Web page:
Memory looks to the past/hope to the future. Which is more important: past or future?
If one had to make a choice in the matter, what would one prefer: a good memory, or a lively hope?
Is it better for our peace and happiness to remember what has gone before—the persons, the events, the triumphs, the tragedies? Or is it preferable to have a promising future before oneself—successes, advancement, possibilities, recognition?
Is it preferable to leave behind memories better forgotten, and focus on opportunities beckoning one forward? Or is it better that one can bask in the warmth of past accomplishments that have gained me recognition and prestige, rather than anticipate a pot of gold at the base of the rainbow that colors the clouds overhead?
Memories and hopes! To live without memories and be completely engulfed in the present seems to be like a ship on the high seas without rudder or anchor, moving along, leaving a wake, but a wake of just a moment’s endurance. On the other hand, to live without hope is like being in a room without doors or windows leading elsewhere. It is enclosure in a tightly covered box that has no opening.
Those afflicted with alzheimer’s disease live totally in the present with no past to recall. They cannot learn from their mistakes, or repeat the successes they have enjoyed. They are like the priest Melchizedek, in the Old Testament, without father or mother (Hebr 7.1-3), without background or pedigree. Sometimes persons with a criminal background, once removed from prison, try to move somewhere that is new, leaving their past behind, erasing the background of their life, and presenting themselves anew in a different setting.
Whereas those described as hopeless have no place to go. They are imprisoned for the rest of their life in the present: imprisoned for life with no parole. They have no future to lure them forward, and are burdened with a past that is riddled with failure. Just as some are disengaged from their past so they float free of any future, having only the present moment in which to live.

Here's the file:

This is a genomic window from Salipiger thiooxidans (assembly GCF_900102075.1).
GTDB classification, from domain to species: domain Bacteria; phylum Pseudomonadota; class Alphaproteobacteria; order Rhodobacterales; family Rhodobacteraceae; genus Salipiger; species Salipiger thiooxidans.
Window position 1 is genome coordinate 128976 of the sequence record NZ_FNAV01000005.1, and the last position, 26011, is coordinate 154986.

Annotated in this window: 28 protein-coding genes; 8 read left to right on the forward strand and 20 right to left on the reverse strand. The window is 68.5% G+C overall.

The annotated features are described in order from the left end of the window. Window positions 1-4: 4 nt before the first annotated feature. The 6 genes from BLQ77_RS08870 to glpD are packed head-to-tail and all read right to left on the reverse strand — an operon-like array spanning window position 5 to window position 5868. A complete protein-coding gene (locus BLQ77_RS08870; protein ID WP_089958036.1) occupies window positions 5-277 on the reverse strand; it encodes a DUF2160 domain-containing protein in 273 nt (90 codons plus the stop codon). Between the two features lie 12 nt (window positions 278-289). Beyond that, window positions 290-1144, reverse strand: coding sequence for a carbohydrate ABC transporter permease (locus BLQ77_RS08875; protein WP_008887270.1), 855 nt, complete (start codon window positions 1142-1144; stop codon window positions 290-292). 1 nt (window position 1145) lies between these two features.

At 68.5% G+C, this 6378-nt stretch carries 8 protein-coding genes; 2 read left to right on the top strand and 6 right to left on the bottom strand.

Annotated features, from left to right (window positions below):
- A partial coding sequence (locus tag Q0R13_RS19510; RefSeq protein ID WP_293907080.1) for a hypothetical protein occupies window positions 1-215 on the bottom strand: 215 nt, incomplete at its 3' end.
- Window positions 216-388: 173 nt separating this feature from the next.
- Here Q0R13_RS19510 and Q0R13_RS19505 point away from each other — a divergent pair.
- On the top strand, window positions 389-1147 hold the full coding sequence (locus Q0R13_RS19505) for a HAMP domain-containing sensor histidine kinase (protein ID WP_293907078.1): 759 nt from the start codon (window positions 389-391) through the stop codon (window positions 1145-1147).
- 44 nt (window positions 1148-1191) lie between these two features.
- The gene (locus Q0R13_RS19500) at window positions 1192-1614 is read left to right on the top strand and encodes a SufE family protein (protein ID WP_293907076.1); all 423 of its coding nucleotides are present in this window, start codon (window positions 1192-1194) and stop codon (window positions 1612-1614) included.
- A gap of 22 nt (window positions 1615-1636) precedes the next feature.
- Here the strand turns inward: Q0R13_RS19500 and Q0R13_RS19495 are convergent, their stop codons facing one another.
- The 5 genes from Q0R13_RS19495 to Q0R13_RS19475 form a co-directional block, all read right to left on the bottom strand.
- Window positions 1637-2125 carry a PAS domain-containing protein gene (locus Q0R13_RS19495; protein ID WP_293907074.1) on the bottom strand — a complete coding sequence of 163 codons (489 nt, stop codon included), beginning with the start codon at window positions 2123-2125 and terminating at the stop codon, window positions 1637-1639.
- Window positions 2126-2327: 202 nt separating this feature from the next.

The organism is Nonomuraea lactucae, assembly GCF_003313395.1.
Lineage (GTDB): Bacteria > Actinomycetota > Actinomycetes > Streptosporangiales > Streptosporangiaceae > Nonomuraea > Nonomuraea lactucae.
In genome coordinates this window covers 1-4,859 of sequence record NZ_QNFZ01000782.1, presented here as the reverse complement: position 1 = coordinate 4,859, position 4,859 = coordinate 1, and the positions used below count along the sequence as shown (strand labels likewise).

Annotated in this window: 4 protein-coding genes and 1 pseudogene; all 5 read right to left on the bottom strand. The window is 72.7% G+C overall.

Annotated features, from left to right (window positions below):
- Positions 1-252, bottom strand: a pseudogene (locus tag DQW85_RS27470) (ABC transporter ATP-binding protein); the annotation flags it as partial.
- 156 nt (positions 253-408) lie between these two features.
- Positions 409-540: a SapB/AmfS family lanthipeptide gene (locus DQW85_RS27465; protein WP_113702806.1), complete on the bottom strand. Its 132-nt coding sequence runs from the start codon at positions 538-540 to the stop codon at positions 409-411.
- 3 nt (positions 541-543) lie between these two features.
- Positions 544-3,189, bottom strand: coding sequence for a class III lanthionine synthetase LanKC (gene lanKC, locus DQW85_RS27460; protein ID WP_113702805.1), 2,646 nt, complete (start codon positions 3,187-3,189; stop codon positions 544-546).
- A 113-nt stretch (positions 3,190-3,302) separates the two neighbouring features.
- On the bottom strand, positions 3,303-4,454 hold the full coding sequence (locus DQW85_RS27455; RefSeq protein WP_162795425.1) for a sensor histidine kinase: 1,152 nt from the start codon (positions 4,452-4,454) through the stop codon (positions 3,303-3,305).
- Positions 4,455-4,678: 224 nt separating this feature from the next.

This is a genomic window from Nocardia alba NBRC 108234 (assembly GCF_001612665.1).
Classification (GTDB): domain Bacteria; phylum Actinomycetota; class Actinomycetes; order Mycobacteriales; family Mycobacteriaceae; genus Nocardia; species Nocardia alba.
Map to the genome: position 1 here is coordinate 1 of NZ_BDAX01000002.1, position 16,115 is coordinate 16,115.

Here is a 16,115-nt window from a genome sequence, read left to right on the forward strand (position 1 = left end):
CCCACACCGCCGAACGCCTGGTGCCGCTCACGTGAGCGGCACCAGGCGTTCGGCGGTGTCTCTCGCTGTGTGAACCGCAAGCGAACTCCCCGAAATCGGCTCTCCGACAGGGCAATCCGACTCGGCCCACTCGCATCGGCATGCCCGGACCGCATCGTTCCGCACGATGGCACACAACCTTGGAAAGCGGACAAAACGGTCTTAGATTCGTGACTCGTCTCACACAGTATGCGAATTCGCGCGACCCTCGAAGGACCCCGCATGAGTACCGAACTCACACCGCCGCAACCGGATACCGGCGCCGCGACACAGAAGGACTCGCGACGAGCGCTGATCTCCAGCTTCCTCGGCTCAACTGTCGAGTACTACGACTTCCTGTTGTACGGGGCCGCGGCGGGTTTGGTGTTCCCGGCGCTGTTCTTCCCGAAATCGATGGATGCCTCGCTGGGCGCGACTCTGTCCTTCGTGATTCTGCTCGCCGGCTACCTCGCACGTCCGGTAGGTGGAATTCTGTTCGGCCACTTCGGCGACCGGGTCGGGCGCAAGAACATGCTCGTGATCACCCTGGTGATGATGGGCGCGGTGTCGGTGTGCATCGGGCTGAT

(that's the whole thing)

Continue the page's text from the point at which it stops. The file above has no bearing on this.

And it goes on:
So memory and hope are vital to any life worth living. Memory provides us identity, accounting for the shape that has come to describes us to others and to ourselves. It is our anchor. But hope gives us the motor to navigate beyond the past, through the present and into the future. It reshapes our identity, adding dimensions to ourselves that reconfigure who we are.
Christ Himself is a product of memory and hope. Of memory, because He comes as the fulfillment of prophecies made down through history, about the Messiah, the promised one. He makes memories come alive for His contemporaries who struggle to identify Him in terms of past images that prophets of old portrayed. But at His resurrection, He fulfills all these memories as He comes alive as the Promised One, the Hope of ages past, amalgamating in Himself all that the past promised. So those seeing the Risen Christ can identify Him both as the One foretold in the past, and as the Hope Who is to come. Memory and hope combine to present the full identity of Christ: He comes out of the past, and moves into the future. Christ marries memory and hope to become Whom we know.